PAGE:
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Savory tarts: Filled with tastes of spring

Apr 3rd, 2013 | Category: Cooking

by Tina Hoban

This week, as I passed by our asparagus patch, I saw the little green tips of the asparagus plants pushing through the layers of hay that had kept them warm through the winter. Their emergence as our first crop of the year is a welcome sign of things to come, and after months of relying on roots and squash it is once again time to enjoy some green. There are many ways to use asparagus, but one of my favorites has always been to make an asparagus tart.

The Asaparagus-Leek Tart with Balsamic. PHOTO BY TINA HOBAN

In fact, tarts are one of my favorite things to make in the kitchen. I love the pretty, fluted edges of the pans and their many shapes and sizes. I love the buttery, flaky crust, which can cradle any number of sweet or savory fillings inside. When made with a savory filling, they make a great appetizer to serve to a group, or you can serve them with a salad for a light dinner. Any leftover slices are perfect for tucking into a lunchbox for enjoying the next day.

So if tarts are so versatile, why don’t more people make them? I think many people are intimidated by the thought of making a tart, although they shouldn’t be. A tart is really not much different than a pie, except that the ratio of crust to filling is altered a bit. Admittedly, the hardest part is making the crust, but even the crust is not all that difficult once you get the hang of it. And if you don’t mind cheating a bit, you can always buy premade pie dough.

But what about the pan, you might ask? Everyone owns a pie pan, but many do not own a tart pan. So, are they necessary? Nope. I am all for working with what you have, and a pie pan will work just fine, thank you. Although you should be aware that the filling might not reach up to the top of your pie crust, and that is o.k.

You can even skip the pan altogether and make what is called a gallette. For this type of tart, simply roll out you pie dough into a large circle and place it on a baking tray. Put you filling into the middle, leaving about two inches around the edges (this will not work with the ricotta filling). Fold the edges up over the filling, forming little pleats as you go, then bake as usual.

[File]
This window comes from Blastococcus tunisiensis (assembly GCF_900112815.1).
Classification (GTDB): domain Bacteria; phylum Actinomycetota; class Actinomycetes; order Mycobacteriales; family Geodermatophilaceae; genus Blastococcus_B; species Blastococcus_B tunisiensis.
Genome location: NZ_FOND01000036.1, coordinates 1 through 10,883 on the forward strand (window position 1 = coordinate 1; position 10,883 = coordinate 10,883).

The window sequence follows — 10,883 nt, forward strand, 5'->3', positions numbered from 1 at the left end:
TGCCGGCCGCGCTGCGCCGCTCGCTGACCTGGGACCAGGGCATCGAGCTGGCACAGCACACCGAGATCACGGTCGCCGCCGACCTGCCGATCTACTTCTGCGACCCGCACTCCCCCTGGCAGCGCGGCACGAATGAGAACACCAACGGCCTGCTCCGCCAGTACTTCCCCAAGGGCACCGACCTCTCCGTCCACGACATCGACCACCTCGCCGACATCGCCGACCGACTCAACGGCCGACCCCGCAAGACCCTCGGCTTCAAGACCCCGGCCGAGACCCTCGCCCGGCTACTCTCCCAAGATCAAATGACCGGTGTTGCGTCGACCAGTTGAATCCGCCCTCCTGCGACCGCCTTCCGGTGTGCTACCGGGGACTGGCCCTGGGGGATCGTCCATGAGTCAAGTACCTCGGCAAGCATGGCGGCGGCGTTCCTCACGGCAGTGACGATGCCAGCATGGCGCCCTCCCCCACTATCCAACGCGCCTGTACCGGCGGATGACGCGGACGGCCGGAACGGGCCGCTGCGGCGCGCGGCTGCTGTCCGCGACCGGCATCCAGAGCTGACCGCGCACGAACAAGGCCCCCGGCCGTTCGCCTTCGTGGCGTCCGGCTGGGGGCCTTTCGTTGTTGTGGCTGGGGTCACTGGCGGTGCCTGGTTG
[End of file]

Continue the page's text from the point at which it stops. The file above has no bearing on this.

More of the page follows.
Savory Tart Dough

Makes 2  9-inch tart shells

Ingredients

2 sticks cold butter, cut into small cubes

2 1/2 cups all-purpose flour

1/4 teaspoon salt

6 to 8 Tablespoons ice cold water

Directions

Toss the butter, flour and salt together in a large bowl. Using your finger tips (or a pastry cutter), work the butter into the flour until only very small bits of butter remain visible.

Stir in enough water to make the dough begin to clump together.  Gather the dough into a ball.  Dived in half and form 2 discs.  Wrap.  Refrigerate for at least 30 minutes.

Roll out the dough on a lightly floured surface into an 11 or 12 inch circle.  Roll the dough onto a rolling pin, then unroll it over your tart pan.  Gently fit the dough into the pan, trimming any edges which are hanging over. Refrigerate before using.

Mushroom and Herb Tart

1 9” tart pan, lined with Savory Tart Dough (or purchased pie dough)

Mushroom and herb tart. PHOTO BY TINA HOBAN

Ingredients

2 Tablespoons olive oil

12 oz. sliced mushrooms

1 small clove garlic, minced

1 teaspoon thyme leaves

1 Tablespoon chopped chives

4 oz. fresh chevre goat cheese

Directions

Preheat oven to 350 degrees. Place a piece of parchment paper (or aluminum foil) on top of the chilled tart dough, and fill it inside with dried beans (or pie weights) to weigh the crust down as it bakes. Bake for 25 minutes. Take the tart shell out and carefully remove the parchment paper and beans.

Meanwhile, heat the olive oil in a large skillet over medium high heat.  Add the mushrooms, and cook until they are browned slightly and soft.  Add the garlic and herbs, and cook for a minute more.

Spoon the mushroom mixture into the tart shell and crumble the goat cheese over the top.  Bake for another 15 to 20 minutes or until the crust is lightly browned.

Asparagus-Leek Tart with Balsamic

1 9” tart pan, lined with Savory Tart Dough (or purchased pie dough)

Ingredients

1/2 a bunch of asparagus, ends trimmed

1 large leek, white part only

2 Tablespoons olive oil

1/2 cup ricotta

1 egg

2 Tablespoons milk

1/2 cup grated gruyere (or Swiss)

1/2 teaspoon salt

1 Tablespoon aged balsamic vinegar (optional)

Directions

Preheat oven to 350 degrees. Place a piece of parchment paper (or aluminum foil) on top of the chilled tart dough, and fill it inside with dried beans (or pie weights) to weigh the crust down as it bakes. Bake for 30 minutes. Take the tart shell out and carefully remove the parchment paper and beans.

Meanwhile, place the asparagus on a large rimmed baking sheet. Cut the leek lengthwise into 1/2 inch strips and place them on the baking sheet with the asparagus.  Drizzle both with the olive oil and bake for 20 – 25 minutes, or until the leeks just begin to brown.

In a medium bowl, mix together the ricotta, egg, milk, cheese and salt.  Pour the mixture into the baked tart shell and arrange the leeks and asparagus decoratively on top.  Bake the tart for 20 minutes, or until the filling is set.

Let the tart cool slightly before serving, and if desired, drizzle with a little aged balsamic vinegar.

Published in the April 2013 issue of Grow Northwest

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